things I get to do …

Alrighty … so the power of language is well documented (*never more enjoyably than in THIS EPISODE of the podcast “On Being”) and just lately I’ve been playing with “get to” instead of “have to”, or “should”.

I have to feed the calf.  I have to organise an early dinner for my kids tonight, so we can go out.  I should weed my veggie garden.  I should write that essay.

I get to feed the calf.  I get to organise an early dinner for my kids tonight, so we can go out.  I get to weed my veggie garden.  I get to write that essay.

Reminds me to have gratitude for the blessings that are wrapped up in those sentences.  Reminds me to look for the blessings.

Quick link dump, then.

Fab article here about the many and unexpected benefits of teaching kids philosophy in schools (YUM!!)  Even pro-business publications are making the case for it!

Parents want some life skills in schools, too, apparently.  Could we categorise philosophising as a life skill?  Man, teachers are going to be busy.

Good paper here, balanced and calm writing about adolescents and tech.  FLIP.   We gotta set some limits.

(OH MY GOODNESS it works here too.  Instead of “We have to set limits on our kids’ and our own tech use …We get to set limits on our kids’ and our own tech use.  Empowering.  Yeah!)

Anyway, This is a quote from that aforementioned paper:

The Pew Internet and American Life Project Foundation synthesized results from their survey of over 1000 technology stakeholders and critics in a report with the less-than-decisive, but I think ultimately accurate, title of “Millennials will benefit and suffer due to their hyperconnected lives”


Here is a list of scary things about the internet (with an outdated Halloween theme.  Sorry.)  And here is an article by a doctor from Harvard about what parents need to know (*Get to know!!) about children and mobile digital devices.  Kids and cellphones.  Y’know.

I read this some years ago, but it’s still great … and for some reason, this week it recrossed my path so, SHARE I shall.  Wild Play.  God, I loved the book Savage Park.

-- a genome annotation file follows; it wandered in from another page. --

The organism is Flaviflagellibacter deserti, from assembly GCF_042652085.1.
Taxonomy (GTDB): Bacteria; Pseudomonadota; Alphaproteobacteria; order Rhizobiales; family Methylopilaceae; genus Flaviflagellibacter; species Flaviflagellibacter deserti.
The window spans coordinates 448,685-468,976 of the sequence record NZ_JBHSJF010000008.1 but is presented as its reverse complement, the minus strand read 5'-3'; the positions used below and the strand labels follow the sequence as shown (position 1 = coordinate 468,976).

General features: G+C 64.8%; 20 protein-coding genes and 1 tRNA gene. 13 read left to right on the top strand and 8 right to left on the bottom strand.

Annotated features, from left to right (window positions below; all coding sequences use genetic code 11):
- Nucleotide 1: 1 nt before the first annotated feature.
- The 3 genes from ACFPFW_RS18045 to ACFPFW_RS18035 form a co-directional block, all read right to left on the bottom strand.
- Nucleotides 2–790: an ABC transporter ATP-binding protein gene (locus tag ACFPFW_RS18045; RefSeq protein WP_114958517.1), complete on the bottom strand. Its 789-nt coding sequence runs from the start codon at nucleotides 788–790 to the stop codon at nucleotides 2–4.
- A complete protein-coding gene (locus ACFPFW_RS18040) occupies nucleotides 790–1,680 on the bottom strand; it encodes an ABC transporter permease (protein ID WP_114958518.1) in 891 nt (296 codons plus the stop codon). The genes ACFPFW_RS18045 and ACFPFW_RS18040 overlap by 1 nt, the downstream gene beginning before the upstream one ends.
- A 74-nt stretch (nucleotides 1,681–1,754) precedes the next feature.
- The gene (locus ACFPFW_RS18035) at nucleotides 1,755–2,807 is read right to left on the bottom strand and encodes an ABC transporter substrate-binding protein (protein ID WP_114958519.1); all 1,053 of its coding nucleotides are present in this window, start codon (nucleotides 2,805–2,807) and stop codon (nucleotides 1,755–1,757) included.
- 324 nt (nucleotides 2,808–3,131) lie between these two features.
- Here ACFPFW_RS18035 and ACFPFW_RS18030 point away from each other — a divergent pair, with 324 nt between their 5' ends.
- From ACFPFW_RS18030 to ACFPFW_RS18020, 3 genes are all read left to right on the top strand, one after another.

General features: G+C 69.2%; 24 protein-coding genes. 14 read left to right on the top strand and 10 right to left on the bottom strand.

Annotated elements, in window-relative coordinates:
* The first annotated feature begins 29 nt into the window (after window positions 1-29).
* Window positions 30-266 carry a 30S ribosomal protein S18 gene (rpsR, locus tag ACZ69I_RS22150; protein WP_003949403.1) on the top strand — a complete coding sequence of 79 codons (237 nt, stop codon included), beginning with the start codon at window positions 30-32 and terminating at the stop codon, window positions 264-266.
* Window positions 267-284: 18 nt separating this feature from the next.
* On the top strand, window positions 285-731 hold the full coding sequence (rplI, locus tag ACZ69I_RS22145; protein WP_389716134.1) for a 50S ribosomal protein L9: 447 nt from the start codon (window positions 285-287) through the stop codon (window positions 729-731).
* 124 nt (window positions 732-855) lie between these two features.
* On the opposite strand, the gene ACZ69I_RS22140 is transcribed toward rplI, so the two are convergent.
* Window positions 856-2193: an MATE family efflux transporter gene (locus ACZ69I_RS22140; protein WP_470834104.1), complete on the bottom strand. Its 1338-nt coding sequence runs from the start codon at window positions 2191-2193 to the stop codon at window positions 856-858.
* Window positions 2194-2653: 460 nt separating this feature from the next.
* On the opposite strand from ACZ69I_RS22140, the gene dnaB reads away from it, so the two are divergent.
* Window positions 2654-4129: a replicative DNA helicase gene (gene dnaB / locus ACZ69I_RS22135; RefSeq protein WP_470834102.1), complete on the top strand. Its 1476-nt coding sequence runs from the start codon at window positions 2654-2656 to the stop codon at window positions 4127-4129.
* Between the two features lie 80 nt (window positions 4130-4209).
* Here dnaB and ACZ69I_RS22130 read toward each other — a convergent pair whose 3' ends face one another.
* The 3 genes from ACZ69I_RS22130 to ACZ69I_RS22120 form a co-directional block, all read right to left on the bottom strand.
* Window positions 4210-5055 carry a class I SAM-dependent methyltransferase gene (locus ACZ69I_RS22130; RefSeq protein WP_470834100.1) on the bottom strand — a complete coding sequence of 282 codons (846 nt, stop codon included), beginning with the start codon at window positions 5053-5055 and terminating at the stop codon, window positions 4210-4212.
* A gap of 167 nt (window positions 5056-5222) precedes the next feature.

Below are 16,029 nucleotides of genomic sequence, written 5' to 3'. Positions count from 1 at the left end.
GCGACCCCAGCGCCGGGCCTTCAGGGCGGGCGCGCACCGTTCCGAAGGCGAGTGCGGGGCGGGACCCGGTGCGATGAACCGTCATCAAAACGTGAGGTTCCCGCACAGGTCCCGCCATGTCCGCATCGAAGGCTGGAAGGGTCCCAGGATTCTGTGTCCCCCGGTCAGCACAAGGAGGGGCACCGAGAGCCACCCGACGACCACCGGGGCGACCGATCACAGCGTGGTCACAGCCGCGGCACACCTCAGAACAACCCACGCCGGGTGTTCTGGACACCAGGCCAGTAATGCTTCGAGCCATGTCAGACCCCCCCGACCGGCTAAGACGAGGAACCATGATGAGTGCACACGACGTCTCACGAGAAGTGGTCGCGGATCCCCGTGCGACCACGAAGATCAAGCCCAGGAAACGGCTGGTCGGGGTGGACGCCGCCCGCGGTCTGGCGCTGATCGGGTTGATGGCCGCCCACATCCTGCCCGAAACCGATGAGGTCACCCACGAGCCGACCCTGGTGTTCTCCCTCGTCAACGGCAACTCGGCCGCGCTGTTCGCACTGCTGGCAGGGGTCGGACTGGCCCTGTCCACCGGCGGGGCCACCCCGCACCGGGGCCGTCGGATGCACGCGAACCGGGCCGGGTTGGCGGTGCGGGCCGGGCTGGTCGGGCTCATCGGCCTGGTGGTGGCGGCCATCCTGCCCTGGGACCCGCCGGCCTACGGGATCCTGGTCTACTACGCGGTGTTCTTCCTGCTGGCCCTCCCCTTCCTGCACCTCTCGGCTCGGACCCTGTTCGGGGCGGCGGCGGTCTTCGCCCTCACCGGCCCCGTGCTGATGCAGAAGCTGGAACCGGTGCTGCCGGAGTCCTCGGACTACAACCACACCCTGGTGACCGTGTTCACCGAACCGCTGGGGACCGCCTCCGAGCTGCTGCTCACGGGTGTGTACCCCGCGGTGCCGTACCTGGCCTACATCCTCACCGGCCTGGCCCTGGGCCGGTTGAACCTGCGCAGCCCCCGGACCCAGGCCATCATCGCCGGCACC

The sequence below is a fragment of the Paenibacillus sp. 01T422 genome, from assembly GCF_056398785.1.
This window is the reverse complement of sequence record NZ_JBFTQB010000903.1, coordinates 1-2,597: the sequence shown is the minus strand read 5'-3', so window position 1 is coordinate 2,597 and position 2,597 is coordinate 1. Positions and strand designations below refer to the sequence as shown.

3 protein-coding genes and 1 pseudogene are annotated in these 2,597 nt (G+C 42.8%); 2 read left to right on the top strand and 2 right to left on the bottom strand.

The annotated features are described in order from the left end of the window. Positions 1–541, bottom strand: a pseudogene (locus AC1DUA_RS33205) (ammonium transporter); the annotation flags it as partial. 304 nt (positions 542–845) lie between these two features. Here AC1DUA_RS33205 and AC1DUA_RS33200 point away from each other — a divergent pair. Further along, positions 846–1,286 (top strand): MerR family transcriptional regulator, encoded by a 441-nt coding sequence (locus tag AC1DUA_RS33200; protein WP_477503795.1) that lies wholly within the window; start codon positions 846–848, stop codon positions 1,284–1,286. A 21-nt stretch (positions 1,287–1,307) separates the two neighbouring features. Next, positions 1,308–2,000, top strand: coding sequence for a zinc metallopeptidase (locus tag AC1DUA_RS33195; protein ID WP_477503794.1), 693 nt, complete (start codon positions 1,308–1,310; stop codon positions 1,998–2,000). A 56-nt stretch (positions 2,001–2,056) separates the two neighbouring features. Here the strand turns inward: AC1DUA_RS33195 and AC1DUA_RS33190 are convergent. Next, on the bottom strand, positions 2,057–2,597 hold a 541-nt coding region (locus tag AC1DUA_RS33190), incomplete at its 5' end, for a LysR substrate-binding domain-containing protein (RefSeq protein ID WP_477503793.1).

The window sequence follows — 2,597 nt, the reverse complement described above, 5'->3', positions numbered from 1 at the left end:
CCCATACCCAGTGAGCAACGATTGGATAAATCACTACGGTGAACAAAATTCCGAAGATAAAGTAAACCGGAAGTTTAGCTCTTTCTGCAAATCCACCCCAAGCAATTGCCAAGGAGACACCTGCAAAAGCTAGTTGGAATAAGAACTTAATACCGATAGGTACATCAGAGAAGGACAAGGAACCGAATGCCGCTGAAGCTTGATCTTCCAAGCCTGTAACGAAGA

In other news, I was super proud of the kiwi doctor who has had self care put in the medical oath.  Is it called Hippocratic?

Finally, for joy’s sake:

Flower beards: I love them SO MUCH.

2 thoughts on “things I get to do …

  1. Hi Miriam.
    I have enjoyed your blog over the years, though my foggy brain from what feels like constant sleep deptivation since number 3 arrived 16 months ago means I’m not so up to date with your posts, nor this topic I’m emailing about.
    Please excuse me if you have talked about this, but is there any research to support the current Modern Learning Environments in NZ schools? My eldest is in a new entrant class with 50+ children. I am a primary teacher and was so looking forward to him blossoming but sadly he says he doesnt enjoy school. I can’t help but think there’s nothing special or connecting to him about sitting on the mat with 50 other kids every morning and then going through the routine of maths and reading and writing sessions. Being a typical child who happens to be a boy its a busy, sometimes noisy double classroom which sadly isn’t becoming an environment he loves.
    Anyway, can you point me the direction of any research supporting it, or not?
    Thanks heaps,